Hey! I’m Polly Barks, a travel writer and English teacher. I’m originally from a small town in the USA but moved to Moscow, Russia in 2010. When I’m not writing for my blog or other publication, I love wandering through new parts of my city, sampling delicious cocktails, and obsessively watching Game of Thrones.

Why Russia?

Ha! Perhaps the question I get most. The simple answer is that I studied Russian in university and it just made sense to move to Russia after my studies. The slightly longer answer is I finished university a year early, panicked, had nothing lined up, and an English teacher job in Moscow was the first job offer I got!

I planned to only stay for a year but I ended up living in Moscow/the Moscow region for five years, so I guess I kind of fell in love with Russia eventually!

Likes/dislikes about Russia and the Russians?

Likes: produkti (small convenience stores) everywhere and open 24/7, the absolute friendliness of Russians after you’ve spoken to them for even just a few minutes, the amount of opportunity available for expats in Russia’s major cities, the Moscow metro system!

Dislikes: the awful grey of Russian winters, people who refuse to speak Russian to me if I make a grammatical error (mostly grumpy old women at the shops), how economically unstable the country is right now.

Kremlin

Has your life style changed since you moved to Moscow? If yes, how?

My life changed a lot when I moved to Moscow, but I’m not sure how much of that is due to Moscow or how much is due to Moscow being the first place I was ever an adult.

I guess Moscow made me more outgoing, as it’s very difficult to make friends and get to know people if you’re as quiet as I typically am! Secondly, Moscow – and specifically teaching English – allowed me to be financially independent and secure in a way I probably wouldn’t be in the USA. I could never have imagined making so much money at the age of 23 as I did there and for that I’m very grateful.

What is the the first thing you do when you go back to your home country?

This is really terrible to admit, but it’s pretty much always going to be eating at Taco Bell (a terrible ‘Mexican’ fast food chain, for those who don’t know).

Does Russia feel multicultural? 

For Moscow, I’d say yes, in the sense that there are people of many cultures there thanks to tons of immigrants from the former USSR. In another sense I’d say no, because many Russians are not at all accepting of these different cultures. If you head outside of Moscow, Russia is pretty much completely (white) Russian unless you go to areas where there are still strong pockets of indigenous people.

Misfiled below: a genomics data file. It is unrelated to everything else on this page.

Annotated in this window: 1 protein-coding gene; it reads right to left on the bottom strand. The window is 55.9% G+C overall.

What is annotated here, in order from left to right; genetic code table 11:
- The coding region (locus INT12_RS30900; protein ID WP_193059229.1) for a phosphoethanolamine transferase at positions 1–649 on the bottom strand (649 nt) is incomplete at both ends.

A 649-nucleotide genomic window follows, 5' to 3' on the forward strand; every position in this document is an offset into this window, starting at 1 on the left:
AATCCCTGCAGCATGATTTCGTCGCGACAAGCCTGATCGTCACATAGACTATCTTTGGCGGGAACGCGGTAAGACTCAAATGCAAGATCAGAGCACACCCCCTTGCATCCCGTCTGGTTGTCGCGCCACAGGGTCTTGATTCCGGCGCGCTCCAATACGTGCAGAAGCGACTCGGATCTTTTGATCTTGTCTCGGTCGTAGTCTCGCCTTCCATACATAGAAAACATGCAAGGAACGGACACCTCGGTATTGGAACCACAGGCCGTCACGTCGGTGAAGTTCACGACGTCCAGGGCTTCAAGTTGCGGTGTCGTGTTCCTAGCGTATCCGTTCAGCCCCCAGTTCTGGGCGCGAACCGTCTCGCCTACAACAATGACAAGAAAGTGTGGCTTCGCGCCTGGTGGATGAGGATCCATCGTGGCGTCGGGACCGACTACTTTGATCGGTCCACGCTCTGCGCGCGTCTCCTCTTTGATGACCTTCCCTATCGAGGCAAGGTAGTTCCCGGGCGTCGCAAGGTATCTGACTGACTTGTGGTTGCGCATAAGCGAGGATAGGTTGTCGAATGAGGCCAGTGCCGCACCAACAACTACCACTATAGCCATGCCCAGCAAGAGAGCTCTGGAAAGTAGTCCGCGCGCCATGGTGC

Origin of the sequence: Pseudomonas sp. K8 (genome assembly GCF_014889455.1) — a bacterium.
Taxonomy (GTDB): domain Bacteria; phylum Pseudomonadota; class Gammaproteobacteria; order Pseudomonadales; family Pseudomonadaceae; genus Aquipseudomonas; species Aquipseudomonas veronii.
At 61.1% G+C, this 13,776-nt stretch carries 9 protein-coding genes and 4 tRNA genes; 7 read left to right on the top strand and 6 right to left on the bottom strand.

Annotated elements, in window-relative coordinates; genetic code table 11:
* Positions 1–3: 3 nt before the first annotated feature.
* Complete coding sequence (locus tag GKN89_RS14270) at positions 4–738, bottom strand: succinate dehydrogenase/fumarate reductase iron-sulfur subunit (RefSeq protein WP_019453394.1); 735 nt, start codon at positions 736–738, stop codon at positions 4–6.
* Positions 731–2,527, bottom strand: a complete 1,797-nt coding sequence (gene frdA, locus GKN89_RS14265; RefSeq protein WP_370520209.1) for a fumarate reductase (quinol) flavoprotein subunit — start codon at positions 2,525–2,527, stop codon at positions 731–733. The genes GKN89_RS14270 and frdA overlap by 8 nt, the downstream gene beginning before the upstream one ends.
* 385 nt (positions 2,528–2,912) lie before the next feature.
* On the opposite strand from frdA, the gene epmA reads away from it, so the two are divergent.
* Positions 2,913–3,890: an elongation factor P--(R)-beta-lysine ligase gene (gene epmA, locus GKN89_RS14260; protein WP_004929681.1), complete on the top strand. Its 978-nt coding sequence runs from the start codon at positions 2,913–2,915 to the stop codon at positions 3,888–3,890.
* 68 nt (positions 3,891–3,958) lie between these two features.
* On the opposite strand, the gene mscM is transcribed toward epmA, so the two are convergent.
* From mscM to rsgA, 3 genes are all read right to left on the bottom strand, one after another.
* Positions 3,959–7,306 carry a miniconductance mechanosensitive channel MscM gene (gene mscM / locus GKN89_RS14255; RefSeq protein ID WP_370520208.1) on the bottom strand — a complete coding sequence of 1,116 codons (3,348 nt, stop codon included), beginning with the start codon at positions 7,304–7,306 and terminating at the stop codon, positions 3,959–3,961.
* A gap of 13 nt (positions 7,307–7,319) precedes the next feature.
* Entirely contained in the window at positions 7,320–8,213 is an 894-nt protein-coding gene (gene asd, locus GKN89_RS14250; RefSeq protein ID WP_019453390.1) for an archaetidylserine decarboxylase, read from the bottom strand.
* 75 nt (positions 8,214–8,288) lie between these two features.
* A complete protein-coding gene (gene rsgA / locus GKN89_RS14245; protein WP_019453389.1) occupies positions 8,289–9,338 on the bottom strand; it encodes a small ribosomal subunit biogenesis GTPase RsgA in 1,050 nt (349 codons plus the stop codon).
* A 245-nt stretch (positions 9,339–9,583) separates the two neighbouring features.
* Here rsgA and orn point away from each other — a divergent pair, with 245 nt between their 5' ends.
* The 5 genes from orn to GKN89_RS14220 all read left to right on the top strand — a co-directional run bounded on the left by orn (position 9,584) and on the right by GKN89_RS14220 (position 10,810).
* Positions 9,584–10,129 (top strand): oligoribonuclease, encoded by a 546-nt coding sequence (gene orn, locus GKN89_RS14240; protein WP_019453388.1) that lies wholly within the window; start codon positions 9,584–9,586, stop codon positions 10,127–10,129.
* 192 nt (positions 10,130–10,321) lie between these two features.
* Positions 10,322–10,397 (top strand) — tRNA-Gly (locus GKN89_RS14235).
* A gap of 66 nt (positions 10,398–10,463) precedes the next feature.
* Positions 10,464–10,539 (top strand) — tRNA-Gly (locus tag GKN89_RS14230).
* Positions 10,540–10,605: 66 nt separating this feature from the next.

Do you feel yourself integrated?

Yes and no. In my day-to-day life I could almost forget I lived abroad. In general, people were very friendly and I lived a life that was fairly normal for an average Muscovite. On the other hand, I was always very aware that I was a US citizen in a country that isn’t the biggest fan of the USA but aside from a few dirty looks/curses from people who heard me speaking English, I felt about as normal and integrated as a foreigner ever can!

Central Moscow Red Square Christmas

Could you tell me a few words about your blog?

Sure! I recently rebranded my blog and it’s now known as Let’s Love Local. Basically, my blog is dedicated to showing people how it’s possible to travel locally and have a good time  – whether you live in Moscow or in the very middle of nowhere!

Have you ever experienced any cases of discrimination in Moscow?

Personally, no. As I said, I look Russian enough that just walking down the street I don’t have any issues. That being said, I’ve worked with non-white expats and their experience is very different: their stories have ranged from being heckled in the streets to having a family member beaten and thrown in front of a train. Additionally, Russia (even relatively liberal big cities like Moscow) is still not a welcome environment for the LGBT community although this is easier to hide than the color of your  skin.

It’s a sad but true fact that a large number of Russians hold onto dangerous, outdated ideas that can be dangerous to some groups of people. From my experience I would seriously advise people of color/non-heterosexual leaning folk to consider whether they’d feel comfortable living in such an environment!

Advice to a new expat in Moscow? 😉

I’ve written a whole post here but basically: whatever you think about Moscow, it’s probably not true. You’ve got to get there and experience it for youself!


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